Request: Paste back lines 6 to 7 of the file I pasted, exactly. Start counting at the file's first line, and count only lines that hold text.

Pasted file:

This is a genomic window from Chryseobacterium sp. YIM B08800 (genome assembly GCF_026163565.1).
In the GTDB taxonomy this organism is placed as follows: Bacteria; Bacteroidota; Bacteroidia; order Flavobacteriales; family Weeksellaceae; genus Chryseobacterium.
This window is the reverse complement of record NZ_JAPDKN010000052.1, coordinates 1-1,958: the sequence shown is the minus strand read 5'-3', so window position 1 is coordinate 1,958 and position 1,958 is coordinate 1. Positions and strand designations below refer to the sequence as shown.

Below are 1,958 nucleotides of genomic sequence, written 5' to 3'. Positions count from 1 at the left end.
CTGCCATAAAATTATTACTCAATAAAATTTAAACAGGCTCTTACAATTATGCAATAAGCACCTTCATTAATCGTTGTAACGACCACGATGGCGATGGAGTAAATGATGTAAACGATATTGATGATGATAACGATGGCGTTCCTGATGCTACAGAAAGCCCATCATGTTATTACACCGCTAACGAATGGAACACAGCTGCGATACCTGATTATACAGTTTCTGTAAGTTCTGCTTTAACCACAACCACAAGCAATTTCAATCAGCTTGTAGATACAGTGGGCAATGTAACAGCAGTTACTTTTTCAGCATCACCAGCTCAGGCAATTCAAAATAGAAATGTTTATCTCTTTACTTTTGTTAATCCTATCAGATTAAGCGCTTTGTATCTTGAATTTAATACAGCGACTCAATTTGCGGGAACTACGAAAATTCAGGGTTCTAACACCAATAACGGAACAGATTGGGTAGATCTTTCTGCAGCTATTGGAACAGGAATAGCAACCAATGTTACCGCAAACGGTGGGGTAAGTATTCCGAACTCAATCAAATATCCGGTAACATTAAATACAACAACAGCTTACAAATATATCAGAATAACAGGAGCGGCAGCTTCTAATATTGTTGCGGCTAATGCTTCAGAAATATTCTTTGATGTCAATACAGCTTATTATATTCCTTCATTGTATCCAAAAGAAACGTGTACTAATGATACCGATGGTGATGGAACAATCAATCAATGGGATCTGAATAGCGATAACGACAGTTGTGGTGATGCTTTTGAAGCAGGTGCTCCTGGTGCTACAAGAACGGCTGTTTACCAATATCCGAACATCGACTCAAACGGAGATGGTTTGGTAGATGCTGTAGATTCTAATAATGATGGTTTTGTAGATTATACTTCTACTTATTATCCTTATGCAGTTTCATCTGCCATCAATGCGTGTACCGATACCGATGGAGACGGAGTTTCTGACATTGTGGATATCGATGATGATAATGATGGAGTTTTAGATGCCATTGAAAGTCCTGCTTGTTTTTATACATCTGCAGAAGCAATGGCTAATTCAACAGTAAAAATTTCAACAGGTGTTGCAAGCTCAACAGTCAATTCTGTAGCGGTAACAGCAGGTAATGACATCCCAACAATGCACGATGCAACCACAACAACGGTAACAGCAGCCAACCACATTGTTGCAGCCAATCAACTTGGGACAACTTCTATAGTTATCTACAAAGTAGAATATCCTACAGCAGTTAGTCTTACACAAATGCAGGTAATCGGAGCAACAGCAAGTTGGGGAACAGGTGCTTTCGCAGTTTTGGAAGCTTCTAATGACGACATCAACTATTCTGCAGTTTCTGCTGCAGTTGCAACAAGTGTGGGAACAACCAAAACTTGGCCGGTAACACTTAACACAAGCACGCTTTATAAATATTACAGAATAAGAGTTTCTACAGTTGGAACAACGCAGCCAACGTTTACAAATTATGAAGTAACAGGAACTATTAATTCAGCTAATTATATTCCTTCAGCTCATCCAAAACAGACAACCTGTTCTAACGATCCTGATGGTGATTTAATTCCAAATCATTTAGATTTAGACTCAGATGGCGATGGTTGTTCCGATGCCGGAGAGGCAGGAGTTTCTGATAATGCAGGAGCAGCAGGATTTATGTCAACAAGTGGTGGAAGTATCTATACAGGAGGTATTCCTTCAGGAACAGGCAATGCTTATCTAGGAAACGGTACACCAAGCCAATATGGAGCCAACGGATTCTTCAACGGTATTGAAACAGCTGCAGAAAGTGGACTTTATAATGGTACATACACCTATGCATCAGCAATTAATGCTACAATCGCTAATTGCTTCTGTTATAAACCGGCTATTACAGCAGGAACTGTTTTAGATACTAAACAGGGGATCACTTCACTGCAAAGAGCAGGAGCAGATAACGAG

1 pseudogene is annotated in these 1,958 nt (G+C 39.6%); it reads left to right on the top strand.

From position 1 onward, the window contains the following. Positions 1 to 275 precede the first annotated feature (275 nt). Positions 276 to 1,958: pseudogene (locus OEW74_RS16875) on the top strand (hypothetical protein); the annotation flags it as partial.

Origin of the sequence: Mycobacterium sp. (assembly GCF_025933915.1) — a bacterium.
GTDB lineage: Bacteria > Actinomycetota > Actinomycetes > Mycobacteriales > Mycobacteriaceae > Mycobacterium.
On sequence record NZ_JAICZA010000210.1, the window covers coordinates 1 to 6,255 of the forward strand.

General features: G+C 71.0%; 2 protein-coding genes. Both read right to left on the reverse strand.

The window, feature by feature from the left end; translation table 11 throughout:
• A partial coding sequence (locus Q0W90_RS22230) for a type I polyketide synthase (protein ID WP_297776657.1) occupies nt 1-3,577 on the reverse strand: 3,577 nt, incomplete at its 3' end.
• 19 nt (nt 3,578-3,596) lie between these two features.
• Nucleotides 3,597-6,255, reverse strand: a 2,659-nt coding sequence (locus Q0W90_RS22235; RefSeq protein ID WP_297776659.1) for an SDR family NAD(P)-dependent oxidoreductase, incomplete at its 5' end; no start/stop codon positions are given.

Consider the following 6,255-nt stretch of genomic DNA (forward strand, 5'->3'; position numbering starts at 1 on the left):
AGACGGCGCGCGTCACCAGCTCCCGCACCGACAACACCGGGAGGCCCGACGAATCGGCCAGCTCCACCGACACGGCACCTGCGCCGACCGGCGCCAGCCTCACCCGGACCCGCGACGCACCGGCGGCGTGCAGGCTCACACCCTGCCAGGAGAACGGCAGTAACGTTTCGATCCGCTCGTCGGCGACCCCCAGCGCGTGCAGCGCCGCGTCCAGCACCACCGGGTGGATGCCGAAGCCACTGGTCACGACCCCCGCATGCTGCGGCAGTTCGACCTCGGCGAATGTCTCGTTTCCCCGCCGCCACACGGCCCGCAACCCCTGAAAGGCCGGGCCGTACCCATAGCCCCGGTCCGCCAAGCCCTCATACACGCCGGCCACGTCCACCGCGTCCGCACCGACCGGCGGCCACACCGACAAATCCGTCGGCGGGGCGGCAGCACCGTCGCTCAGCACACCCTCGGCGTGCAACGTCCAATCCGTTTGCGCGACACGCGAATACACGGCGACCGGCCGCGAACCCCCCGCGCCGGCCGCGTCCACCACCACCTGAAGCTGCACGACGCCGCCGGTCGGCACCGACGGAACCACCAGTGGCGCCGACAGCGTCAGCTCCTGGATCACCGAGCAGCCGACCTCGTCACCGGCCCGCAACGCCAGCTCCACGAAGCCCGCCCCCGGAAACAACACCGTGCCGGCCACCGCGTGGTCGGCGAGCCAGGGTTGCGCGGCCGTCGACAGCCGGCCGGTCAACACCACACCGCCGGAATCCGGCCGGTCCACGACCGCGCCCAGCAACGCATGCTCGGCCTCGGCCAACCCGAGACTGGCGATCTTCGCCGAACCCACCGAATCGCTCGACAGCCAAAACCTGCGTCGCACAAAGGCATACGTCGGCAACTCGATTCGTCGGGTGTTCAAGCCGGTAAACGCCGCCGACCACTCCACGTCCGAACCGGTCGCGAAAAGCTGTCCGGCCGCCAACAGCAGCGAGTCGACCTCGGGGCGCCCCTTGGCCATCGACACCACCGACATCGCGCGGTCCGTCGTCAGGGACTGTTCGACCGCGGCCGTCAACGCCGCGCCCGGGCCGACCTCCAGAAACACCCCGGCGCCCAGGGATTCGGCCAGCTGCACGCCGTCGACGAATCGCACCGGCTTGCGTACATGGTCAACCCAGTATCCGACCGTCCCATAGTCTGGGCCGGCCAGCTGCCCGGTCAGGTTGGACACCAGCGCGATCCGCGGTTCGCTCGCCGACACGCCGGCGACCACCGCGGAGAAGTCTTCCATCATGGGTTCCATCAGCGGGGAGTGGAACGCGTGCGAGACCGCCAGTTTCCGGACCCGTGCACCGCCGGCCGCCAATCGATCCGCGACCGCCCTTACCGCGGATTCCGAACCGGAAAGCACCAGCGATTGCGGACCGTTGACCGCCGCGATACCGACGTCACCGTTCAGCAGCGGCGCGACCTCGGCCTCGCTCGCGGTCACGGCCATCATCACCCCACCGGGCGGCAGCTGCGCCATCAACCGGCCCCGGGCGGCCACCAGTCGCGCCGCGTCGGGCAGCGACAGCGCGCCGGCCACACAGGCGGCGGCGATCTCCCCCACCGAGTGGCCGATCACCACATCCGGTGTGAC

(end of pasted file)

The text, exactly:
1 pseudogene is annotated in these 1,958 nt (G+C 39.6%); it reads left to right on the top strand.

From position 1 onward, the window contains the following. Positions 1 to 275 precede the first annotated feature (275 nt). Positions 276 to 1,958: pseudogene (locus OEW74_RS16875) on the top strand (hypothetical protein); the annotation flags it as partial.